W3Cx: CSS Basics

Some links and notes from the W3Cx CSS Basics course offered for free and paid certificate.

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CSS

HTML

Module 2: Building CSS rules Notes

  • HTML elements inherit stylistic properties. Not every property is inherited, but many are. The CSS specification tell you, for each property, whether it is inheritable. It’s a good idea to keep in mind the structure of your HTML document when choosing your selectors so you can use inheritance to your advantage by applying styles to the top most element and save yourself extra CSS code.
  • True or False? “background-color” is inherited from parent to child HTML element (if the parent is not a body element). False. Explanation: “background-color” is not inherited, but note that the background of elements is normally transparent so you see the background of the parent behind them.
  • When two vertical margins meet, what happens? Explanation: When two vertical margins meet, they “collapse”: the smaller one disappears inside the larger one. The right answer is : the space between the two elements is the larger of the two margins.

Module 3: Specific HTML element targeting with CSS selectors

In this module, we’re going to talk about classes and IDs, pseudo-classes, contextual selectors, and then how you combine all these selectors together and understand the Cascading part of Cascading style sheets.

Learning to properly select your HTML elements through CSS is crucially important to making sure that you get the most out of CSS.

IDs and Classes

  • In this module, we’re going to talk about classes and IDs, pseudo-classes, contextual selectors, and then how you combine all these selectors together and understand the Cascading part of Cascading style sheets.
  • Learning to properly select your HTML elements through CSS is crucially important to making sure that you get the most out of CSS.
  • Their flag characters are (“#”)for IDs and a (“.”) for classes

Pseudo-classes

  • Pseudo-classes are a way to select HTML elements based on their state as opposed to their HTML structure.
  • Pseudo-classes must always be applied to an existing selector.
  • Their “flag character” is the colon (“:”)
    • (“E > F“) Matches any F element that is a child of an element E. Child selectors
  • (“*”) Matches any element. Universal selector

Some of the most popular dynamic pseudo-classes.

  • :link and :visited
  • :hover
  • :focus The focus pseudo class is when a user has chosen to begin interacting with an element, often when the click into a form input such that the input is then ready to accept keyboard input.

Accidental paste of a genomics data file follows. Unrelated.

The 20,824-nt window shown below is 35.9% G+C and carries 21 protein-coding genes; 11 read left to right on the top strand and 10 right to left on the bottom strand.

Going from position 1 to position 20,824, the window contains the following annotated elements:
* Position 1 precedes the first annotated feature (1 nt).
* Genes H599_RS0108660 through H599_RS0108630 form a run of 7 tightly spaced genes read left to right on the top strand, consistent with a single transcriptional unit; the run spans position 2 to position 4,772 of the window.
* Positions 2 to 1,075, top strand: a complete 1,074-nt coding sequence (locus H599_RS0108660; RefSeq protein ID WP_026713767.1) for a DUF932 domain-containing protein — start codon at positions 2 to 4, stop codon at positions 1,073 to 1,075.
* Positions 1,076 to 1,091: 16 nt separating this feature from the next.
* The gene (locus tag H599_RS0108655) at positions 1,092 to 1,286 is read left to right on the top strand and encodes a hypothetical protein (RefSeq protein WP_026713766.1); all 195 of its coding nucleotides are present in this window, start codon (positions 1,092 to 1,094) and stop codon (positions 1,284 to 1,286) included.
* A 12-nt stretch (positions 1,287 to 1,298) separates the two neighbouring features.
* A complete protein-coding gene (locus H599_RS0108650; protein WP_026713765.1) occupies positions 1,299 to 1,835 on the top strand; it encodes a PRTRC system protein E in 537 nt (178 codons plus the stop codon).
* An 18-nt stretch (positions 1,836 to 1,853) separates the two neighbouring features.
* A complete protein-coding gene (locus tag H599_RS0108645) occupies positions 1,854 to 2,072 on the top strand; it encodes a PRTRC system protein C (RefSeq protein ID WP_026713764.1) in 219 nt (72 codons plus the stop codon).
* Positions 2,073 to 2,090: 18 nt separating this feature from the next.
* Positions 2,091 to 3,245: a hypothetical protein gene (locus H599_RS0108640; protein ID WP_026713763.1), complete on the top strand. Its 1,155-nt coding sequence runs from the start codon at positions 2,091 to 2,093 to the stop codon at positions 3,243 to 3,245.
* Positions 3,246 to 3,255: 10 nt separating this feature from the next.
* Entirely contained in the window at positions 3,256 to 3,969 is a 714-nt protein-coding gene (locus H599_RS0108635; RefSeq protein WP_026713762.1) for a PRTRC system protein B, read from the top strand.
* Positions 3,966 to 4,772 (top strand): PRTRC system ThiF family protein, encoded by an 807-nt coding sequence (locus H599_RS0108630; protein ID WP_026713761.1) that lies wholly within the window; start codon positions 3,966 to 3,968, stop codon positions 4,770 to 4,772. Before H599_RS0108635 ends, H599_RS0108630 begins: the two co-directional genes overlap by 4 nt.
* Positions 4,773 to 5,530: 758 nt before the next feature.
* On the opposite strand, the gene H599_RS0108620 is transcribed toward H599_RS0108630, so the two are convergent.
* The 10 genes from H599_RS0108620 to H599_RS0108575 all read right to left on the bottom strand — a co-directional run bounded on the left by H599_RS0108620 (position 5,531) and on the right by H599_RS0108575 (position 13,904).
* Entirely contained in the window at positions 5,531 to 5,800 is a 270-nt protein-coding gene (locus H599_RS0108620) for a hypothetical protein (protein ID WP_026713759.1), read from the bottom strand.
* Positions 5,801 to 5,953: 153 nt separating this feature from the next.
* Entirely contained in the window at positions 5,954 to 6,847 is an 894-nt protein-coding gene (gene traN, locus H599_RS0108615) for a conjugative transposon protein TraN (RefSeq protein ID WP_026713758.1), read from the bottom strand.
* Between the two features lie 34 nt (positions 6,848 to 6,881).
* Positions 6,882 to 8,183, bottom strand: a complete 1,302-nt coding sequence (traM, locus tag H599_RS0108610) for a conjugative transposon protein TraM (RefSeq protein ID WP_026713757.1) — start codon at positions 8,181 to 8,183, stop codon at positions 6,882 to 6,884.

• :active The active pseudo-class applies when an element is activated. This happens in the time between when the user clicks their mouse and they release it.

Contextual selectors

When you use two selectors separated by a space on a rule, you scope the rule to the elements that correspond to the selector on the right that are INSIDE the elements that correspond to the selector on the left.

Example:

If we applied the following CSS rule then the images INSIDE the paragraph would be set to a width of 100px, but that rule would not apply to the images outside the paragraph.

p img {
    width: 100px;
}

As your Web pages get more complex, contextual selectors become more important, because it won’t scale to apply classes and IDs to each individual item. Contextual selection becomes especially useful when you structure your HTML with section tags like header, section, article and footer.

C is for Cascade

  • Question: how does the browser decide when there’s multiple rules?
  • Answer: the most specific rule wins.
  • Question: What does the “cascading” part of “cascading style sheets” refer to?
  • Answer: The set of rules that govern how to decide which rule wins when multiple rules apply to the same HTML element.

    • A rule is generally more specific if it applies to a fewer number of elements than another rule that encompasses those elements. The more facets a rule has the more specific it is.
      • When pseudo-classes are applied this is more specific than without the pseudo-class. For example, p:hover will win over just p.
      • Contextual selection is more specific because it scopes the rule to elements within a certain subset of those on the page. For example, a rule that applies to all the paragraphs within articles is more specific than a rule that applies to all the paragraphs on the page.
      • IDs are most specific because you are directly applying them to the desired HTML element. The rule based on an ID will always win over other rules
      • If two rules have the exact same weight, the one that comes later in the CSS document is what is applied.
      • You can use the “!important” modifier on a CSS property so that it will guarantee that style will be applied. This is a way for you to override the calculated weight. DON’T USE OR YOU LOSE THE GAME!
by Scott Gruber on

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